Ms. Ghose clubs instances of legal action against ‘liberals’ with those involving mob violence, to make out a case for her ‘rise in nationalist outrage’ theory. Kashmiri separatists touring Delhi and other places faced minor violence from protesting Kashmiri Pandits and nationalist-forces. If the reaction of Pandits is a result of a sense of victim hood, the support for such vehement protests amongst the middle class stems from disappointment with the kid-glove treatment these separatists got from our ‘liberal’ institutions. Even otherwise, vandalism and violent protests have always been trademark behavior for many organizations cutting across religious and ideological barriers, like the Shiv Sena and MIM. Attributing incidents of minor violence cited by Ms. Ghose to any new, emerging phenomenon of ‘nationalist outrage’ is inaccurate.
It might be true that rise in standards of living has allowed the Indian middle class to show more concern towards issues of national importance. But to say that “an economy growing at over 8 per cent is creating a hyper-nationalism among the urban middle class” is a concoction.
Even before we attempt to define Indian liberalism, it is essential that we divorce leftist extremism from it. The liberal Indian view on Kashmir is represented by the likes of Swaminatha Aiyar and Vir Sanghvi as opposed to rabble-rousing, left-wing thinkers and activists like Roy, Gautam Navlakhia and Sanjay Kak. While the former might place economic and other liberal considerations above emotional notions of Indian nationhood, the later positively dislike the idea of India.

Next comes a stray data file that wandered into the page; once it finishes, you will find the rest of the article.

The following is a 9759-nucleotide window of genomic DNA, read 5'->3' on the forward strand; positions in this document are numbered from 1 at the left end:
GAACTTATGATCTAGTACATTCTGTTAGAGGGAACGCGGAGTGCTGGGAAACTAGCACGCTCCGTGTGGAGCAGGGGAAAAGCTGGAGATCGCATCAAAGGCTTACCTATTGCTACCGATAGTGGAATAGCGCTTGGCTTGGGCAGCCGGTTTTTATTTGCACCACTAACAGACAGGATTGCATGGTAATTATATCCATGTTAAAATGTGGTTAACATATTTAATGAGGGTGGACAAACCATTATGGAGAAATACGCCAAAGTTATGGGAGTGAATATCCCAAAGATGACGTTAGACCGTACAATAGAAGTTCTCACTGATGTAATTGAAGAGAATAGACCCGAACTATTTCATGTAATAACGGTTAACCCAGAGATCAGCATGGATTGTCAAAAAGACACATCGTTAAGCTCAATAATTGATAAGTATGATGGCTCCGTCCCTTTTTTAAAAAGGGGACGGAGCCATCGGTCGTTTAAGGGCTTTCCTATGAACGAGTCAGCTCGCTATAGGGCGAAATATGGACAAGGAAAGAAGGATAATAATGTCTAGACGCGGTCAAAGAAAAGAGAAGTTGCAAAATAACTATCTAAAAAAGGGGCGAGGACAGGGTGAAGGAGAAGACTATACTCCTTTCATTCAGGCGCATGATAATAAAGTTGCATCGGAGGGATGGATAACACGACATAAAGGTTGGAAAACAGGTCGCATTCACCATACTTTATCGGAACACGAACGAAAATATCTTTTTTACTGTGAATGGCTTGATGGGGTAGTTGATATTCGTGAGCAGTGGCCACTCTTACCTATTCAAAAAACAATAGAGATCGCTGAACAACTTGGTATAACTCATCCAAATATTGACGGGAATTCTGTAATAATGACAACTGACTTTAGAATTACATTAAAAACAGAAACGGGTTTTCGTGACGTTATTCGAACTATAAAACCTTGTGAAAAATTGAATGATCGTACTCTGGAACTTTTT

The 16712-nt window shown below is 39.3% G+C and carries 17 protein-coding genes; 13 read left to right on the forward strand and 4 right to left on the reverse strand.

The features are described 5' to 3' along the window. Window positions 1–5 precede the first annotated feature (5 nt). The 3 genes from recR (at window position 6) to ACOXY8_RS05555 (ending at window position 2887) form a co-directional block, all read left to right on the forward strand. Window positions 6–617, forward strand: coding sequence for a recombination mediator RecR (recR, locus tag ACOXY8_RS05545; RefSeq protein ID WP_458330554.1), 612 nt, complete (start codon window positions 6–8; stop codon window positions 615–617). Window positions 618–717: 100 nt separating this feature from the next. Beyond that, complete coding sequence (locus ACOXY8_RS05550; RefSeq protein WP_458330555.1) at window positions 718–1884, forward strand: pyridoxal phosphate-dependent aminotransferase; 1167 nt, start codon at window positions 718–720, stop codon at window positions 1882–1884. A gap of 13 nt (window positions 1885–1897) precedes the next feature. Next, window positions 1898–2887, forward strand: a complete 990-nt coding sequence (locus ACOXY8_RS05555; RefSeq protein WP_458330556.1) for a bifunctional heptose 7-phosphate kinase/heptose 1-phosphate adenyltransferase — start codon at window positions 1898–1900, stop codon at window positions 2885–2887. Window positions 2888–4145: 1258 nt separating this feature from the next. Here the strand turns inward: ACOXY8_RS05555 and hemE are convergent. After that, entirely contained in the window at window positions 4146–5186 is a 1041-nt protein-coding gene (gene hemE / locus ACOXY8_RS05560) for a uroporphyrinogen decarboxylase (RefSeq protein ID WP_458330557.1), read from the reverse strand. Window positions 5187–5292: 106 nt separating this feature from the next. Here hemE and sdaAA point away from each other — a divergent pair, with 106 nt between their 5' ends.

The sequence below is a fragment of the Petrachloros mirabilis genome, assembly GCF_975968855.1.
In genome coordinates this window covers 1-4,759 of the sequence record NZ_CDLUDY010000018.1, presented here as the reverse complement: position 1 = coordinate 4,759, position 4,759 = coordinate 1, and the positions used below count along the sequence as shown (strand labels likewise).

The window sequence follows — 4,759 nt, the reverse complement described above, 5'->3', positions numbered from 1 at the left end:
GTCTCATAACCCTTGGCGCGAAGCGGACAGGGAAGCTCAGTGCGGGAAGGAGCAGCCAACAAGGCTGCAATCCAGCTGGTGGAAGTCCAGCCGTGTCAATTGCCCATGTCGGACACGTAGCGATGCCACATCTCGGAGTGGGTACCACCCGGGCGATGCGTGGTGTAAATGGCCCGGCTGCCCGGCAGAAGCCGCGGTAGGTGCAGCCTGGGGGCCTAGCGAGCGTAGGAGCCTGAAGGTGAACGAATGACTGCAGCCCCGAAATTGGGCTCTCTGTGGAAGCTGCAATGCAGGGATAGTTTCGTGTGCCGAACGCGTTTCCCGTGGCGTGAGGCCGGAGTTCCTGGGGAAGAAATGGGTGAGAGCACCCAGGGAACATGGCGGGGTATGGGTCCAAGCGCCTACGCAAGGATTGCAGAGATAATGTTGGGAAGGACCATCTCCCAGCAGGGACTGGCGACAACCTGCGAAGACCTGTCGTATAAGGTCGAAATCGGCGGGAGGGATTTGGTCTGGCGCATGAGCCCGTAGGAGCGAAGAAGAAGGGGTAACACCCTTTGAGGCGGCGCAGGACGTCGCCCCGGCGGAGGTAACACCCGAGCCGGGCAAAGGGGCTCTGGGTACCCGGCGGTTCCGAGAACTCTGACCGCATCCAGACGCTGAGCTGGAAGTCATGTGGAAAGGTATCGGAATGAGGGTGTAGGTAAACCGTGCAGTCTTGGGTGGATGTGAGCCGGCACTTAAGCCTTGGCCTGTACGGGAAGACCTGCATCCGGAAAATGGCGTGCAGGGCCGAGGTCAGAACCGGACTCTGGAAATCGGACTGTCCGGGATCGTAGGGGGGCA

The debate must be between liberals who respect and work within the contours of Indian constitutionalism on the one hand and nationalists on the other. I wish to conclude the comment by highlighting the difference in approach between these two ideologies on the question of Kashmir. Mr. Swaminatha Aiyar proclaims that “as a liberal, I dislike ruling people against their will.” It’s worth noting that the role of Pakistan in ensuring that Kashmiri Muslims remain alienated from India never finds mention in these liberal writings. The economic and human costs of holding on to Kashmir are often cited in response to nationalist arguments against separation. For a liberal, India is its people, its economy, its resources and its institutions. For a nationalist the emotional connect with the nation is indispensable. Sri Aurobindo says that “a country may have many languages, brother may be unable to understand brother, we cannot enter into each other’s minds; impenetrable walls stand in the way of uniting our hearts and have to be surmounted with much effort. Still there is nothing to fear…All these obstacles cannot impede us for ever; the Mother’s purpose, the Mother’s attraction, the Mother’s inmost desire cannot fail, it overcomes and destroys all obstacles and oppositions and is triumphant.” When the nationalist imagery of India is that of a mother, no sacrifice to preserve her integrity is worthless. If a branch of her children have been estranged the only option is to bring them back to her fold.
It doesn’t concern a liberal if Bankim Chandra’s Vande Mataram is truncated to satisfy internal dissent. It doesn’t concern a nationalist if sacrifices are made to sing of his motherland in full glory. This is the point where the twine can never meet.
Adithya Reddy is a friend of Centre Right India. He is active on Twitter.